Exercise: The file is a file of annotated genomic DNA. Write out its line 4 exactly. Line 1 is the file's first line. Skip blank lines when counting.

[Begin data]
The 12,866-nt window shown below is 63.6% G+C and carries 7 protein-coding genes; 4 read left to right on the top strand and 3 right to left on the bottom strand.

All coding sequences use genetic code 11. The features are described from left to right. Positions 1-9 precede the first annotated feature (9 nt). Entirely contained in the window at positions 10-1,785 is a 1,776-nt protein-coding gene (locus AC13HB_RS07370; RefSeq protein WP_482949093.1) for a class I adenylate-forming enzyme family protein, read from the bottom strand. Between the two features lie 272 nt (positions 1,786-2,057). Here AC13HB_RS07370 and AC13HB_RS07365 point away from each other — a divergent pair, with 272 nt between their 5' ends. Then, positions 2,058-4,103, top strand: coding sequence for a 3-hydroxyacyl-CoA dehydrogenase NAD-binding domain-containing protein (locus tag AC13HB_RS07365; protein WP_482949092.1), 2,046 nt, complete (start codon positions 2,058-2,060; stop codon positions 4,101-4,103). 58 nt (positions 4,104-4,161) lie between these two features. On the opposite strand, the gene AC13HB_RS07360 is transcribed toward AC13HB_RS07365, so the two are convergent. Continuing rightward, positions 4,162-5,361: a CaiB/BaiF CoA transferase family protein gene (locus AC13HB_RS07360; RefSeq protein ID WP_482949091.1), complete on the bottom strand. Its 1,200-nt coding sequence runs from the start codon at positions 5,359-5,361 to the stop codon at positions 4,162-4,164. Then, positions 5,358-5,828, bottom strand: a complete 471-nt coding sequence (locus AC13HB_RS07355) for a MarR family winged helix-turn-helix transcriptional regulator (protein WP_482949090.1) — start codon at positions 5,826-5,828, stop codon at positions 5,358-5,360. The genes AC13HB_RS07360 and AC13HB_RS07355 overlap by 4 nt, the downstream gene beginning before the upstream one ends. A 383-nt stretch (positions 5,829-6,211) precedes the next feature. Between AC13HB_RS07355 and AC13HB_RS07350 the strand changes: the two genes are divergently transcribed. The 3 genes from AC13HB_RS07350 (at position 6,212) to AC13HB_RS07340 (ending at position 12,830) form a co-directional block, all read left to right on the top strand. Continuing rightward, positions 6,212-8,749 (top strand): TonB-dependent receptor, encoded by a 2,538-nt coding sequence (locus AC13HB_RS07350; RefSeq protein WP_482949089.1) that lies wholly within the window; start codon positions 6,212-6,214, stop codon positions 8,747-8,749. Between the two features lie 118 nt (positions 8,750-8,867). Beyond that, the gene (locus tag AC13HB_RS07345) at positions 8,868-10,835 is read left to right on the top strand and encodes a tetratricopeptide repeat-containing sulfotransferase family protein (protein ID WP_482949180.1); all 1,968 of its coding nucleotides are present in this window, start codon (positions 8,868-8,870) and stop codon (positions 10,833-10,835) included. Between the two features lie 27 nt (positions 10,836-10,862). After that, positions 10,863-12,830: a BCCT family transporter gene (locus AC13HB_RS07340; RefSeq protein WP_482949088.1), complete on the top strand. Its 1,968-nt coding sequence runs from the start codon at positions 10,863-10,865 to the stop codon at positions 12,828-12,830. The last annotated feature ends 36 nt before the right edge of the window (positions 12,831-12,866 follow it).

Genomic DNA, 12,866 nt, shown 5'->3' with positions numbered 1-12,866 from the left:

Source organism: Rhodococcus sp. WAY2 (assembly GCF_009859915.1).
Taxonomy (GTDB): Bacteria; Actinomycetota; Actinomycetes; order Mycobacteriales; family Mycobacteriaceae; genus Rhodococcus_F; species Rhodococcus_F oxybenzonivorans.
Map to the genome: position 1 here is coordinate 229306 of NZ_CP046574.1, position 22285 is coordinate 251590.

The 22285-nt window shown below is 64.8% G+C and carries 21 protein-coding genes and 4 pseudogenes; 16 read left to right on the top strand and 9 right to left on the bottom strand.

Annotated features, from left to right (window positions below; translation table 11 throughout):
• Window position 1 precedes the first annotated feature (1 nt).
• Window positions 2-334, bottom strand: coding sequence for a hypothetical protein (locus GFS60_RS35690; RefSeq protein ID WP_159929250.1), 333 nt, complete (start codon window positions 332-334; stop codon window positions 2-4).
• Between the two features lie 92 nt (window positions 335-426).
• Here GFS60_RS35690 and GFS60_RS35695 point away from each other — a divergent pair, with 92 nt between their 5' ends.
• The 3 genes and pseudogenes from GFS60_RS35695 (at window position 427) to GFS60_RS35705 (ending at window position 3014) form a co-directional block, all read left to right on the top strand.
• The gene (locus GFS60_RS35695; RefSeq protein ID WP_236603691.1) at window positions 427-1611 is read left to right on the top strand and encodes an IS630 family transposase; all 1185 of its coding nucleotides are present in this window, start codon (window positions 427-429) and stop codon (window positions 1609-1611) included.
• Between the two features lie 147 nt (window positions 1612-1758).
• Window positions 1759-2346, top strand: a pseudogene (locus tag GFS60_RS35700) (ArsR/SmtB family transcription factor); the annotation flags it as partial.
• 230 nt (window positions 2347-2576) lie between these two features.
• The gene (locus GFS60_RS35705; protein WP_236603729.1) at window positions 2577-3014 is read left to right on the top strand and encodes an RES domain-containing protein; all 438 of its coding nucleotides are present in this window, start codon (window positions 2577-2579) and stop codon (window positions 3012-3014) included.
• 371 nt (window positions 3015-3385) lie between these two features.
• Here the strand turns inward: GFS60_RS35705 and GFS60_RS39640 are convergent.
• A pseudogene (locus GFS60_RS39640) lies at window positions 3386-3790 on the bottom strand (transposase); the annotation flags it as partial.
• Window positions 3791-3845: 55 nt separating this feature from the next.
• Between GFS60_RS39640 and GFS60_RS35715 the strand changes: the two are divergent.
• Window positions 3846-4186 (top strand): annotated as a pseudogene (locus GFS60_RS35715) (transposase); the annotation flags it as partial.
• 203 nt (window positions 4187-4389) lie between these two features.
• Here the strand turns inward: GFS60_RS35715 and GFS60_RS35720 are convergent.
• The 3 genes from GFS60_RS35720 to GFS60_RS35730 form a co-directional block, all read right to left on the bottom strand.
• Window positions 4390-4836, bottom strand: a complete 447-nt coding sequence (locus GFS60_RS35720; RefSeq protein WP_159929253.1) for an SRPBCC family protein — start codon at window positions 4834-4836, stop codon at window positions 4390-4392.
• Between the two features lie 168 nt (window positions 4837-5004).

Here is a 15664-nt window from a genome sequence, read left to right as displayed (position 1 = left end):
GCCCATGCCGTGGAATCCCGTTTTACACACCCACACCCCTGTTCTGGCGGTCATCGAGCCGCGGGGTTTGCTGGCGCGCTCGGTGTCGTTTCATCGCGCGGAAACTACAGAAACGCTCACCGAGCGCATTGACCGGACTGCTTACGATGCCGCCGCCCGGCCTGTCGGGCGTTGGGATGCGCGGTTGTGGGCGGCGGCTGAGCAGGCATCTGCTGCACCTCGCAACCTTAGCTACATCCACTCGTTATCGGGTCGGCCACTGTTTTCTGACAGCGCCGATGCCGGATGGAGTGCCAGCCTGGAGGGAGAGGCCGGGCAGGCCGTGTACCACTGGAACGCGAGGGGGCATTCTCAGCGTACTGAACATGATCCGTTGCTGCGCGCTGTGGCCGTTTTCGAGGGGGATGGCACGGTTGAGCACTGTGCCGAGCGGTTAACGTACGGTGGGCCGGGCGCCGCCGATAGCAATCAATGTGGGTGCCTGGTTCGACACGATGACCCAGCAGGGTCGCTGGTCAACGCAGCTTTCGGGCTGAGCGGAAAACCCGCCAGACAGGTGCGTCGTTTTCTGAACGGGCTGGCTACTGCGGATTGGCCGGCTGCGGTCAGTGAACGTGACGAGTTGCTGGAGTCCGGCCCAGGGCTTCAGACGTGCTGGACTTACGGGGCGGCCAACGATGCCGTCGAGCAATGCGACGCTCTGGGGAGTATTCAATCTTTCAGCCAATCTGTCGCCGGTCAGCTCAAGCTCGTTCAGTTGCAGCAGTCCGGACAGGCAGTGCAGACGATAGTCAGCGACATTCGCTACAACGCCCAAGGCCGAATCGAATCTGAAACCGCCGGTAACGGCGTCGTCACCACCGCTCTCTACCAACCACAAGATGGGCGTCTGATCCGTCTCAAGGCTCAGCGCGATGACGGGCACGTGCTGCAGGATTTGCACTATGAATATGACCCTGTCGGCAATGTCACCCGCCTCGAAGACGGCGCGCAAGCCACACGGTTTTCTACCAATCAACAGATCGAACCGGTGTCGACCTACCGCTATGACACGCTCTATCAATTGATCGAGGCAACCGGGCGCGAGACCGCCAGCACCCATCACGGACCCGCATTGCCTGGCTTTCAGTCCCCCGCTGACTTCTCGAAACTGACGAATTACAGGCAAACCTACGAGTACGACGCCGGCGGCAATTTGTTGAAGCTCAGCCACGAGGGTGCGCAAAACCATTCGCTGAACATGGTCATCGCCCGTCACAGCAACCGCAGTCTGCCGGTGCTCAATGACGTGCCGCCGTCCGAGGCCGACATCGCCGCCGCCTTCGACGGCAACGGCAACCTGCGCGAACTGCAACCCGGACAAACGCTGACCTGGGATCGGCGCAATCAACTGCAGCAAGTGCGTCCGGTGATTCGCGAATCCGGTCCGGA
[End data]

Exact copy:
Source organism: Rhodococcus sp. WAY2 (assembly GCF_009859915.1).